Sunday, June 8, 2014

Living Water

John 7:37-39

        In case you haven’t guessed, today is Pentecost. Hopefully that is why some of you are wearing red. If you are not looking for it, Pentecost just kind of slips up on us. There is no baby Jesus, no Pentecost  candles, no Holy Week and certainly no great music to remind us of the significance of the day. To make it worse, Hallmark really lets us down. I didn’t receive a single Pentecost Card in the mail. But then, Pentecost has no Santa, it has no Pentecost baskets, and no one is hurrying home for a Big Pentecost Meal. Pentecost is sort of the Rodney Dangerfield of Christian holidays. It gets so little respect that the Methodist Church in Crozet announced today was Pentecost on their bill board and spelled it P-E-N-T-A-C-O-S-T. So, in keeping with the Pentecost Spirit, instead of preaching on Acts 2, I thought we might look at John 7.
        Jesus said, “Let anyone who is thirsty, come to me.” I know what it is like to be thirsty. Some of you are silently laughing because how often have you seen me very far from a cup filled with a refreshing beverage. It is a character flaw with genetic roots. I can never remember seeing my father for more than an hour without a Coke product nearby. I guess it must be one of those Georgia things. But I have been thirsty, really thirsty, and it is not a pretty sight.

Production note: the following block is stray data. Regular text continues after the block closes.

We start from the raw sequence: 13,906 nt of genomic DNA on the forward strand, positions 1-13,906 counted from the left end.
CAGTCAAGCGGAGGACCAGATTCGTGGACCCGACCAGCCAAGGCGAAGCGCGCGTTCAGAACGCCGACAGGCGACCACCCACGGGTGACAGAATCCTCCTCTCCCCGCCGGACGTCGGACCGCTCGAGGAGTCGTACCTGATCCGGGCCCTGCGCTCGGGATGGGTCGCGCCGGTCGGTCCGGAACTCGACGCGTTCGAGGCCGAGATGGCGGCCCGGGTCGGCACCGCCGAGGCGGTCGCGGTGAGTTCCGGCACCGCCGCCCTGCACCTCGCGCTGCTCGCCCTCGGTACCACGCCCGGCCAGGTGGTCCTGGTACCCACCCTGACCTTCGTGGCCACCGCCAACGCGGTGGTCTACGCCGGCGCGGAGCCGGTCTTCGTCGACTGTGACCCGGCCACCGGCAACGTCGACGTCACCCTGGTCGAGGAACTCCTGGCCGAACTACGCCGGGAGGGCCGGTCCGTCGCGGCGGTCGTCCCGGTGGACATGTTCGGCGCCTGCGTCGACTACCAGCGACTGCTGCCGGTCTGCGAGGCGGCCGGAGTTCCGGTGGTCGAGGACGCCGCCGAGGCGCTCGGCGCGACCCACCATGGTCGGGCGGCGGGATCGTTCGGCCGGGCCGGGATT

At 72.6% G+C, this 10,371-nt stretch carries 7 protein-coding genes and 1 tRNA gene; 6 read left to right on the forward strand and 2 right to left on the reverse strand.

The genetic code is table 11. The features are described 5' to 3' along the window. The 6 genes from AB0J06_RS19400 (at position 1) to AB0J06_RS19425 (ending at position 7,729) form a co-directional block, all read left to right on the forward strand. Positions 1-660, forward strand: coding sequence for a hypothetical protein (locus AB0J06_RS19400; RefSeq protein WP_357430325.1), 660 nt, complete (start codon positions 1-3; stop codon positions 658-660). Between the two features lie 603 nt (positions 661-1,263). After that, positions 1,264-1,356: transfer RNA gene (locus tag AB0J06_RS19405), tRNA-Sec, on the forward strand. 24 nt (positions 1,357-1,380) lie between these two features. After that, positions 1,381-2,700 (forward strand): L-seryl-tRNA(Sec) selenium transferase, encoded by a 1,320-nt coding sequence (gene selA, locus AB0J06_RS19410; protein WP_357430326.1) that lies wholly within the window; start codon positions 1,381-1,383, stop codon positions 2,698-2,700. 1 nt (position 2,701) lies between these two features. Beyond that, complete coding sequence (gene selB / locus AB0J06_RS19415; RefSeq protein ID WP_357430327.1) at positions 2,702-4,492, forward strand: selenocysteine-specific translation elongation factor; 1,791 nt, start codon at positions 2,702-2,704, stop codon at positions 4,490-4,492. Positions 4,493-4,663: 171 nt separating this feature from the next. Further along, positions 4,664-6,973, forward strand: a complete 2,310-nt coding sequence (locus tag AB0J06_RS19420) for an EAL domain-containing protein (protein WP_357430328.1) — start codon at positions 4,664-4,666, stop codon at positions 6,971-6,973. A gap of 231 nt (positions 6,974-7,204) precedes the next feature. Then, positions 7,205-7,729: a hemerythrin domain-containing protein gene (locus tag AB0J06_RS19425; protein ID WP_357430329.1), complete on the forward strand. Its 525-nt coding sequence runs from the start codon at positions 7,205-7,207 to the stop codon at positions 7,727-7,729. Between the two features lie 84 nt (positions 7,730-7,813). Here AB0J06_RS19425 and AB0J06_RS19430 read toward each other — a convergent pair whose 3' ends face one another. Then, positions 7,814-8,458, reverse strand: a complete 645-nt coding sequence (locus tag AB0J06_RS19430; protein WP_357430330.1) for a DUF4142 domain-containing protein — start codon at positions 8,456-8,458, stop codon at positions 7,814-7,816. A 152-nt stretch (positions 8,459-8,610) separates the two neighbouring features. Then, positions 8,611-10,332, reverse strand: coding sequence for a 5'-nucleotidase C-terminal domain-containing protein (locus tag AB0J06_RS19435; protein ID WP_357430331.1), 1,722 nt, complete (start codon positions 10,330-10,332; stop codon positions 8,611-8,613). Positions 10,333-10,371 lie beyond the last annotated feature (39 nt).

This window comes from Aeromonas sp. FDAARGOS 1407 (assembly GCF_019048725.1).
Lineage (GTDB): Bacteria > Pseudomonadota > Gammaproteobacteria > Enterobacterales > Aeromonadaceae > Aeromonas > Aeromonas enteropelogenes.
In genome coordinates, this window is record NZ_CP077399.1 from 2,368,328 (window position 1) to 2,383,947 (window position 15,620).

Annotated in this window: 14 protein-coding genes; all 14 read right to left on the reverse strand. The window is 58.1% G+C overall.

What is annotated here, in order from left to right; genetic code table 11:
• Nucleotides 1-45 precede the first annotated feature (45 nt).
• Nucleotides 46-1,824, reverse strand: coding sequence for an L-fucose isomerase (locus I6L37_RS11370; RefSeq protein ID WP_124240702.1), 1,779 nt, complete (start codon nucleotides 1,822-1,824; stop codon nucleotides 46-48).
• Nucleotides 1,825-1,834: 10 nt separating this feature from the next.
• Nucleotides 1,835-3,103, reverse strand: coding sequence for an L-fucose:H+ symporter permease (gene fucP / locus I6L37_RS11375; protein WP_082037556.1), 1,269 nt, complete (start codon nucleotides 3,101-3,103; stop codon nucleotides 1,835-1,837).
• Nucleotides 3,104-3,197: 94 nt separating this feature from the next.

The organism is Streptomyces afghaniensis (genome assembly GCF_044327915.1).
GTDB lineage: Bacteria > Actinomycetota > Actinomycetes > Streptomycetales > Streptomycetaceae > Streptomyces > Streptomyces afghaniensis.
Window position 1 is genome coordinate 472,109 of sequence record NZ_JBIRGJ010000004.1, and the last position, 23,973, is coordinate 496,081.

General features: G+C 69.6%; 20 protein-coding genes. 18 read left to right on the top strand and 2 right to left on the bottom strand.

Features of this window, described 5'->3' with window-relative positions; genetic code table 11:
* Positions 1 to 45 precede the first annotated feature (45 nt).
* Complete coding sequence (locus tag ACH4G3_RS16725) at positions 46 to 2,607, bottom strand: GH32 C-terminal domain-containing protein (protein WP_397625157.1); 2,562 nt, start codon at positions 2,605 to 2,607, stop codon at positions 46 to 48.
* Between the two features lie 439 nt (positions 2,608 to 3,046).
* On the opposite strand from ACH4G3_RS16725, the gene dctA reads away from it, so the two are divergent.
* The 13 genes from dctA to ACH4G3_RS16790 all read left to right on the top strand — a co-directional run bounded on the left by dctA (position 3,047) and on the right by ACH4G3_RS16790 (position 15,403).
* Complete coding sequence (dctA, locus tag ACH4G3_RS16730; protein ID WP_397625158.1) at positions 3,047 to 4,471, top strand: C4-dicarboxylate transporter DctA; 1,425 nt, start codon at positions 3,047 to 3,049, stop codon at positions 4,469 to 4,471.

Last summer Mary Dudley and I took a bike trip on the Sky Line Drive. It was one of those uncomfortably hot days when both the temperature and the humidity were well above 90. The ride was to be less than 25 miles. I mistakenly believed two water bottles were sufficient. I was wrong. I was into my second bottle before we reached the turnaround point. I knew the last three miles were down hill so I rationalized if I could make it to the downhill portion I would be fine. The problem is dehydration doesn’t care if you are going uphill or down. Your mind is fried and you start making bad choices. Coming down a mountain road at over 35 mph on a bicycle is not one of those times you want your mind to wander. All reaction times become too slow or too sudden. My last rational thought was to get off the road, lie down and hope Mary Dudley had some water to share.
        “Let anyone who is thirsty come to me.” Thirst is not always generated by a lack of fluids. Some folks thirst for power, some for knowledge or some for fame. Others thirst for God. Much like a person who is dehydrated, the mind of one thirsty for God often resembles one who is on the verge of madness. Allow me to share a letter by one who became honored with the status of sainthood in our life time.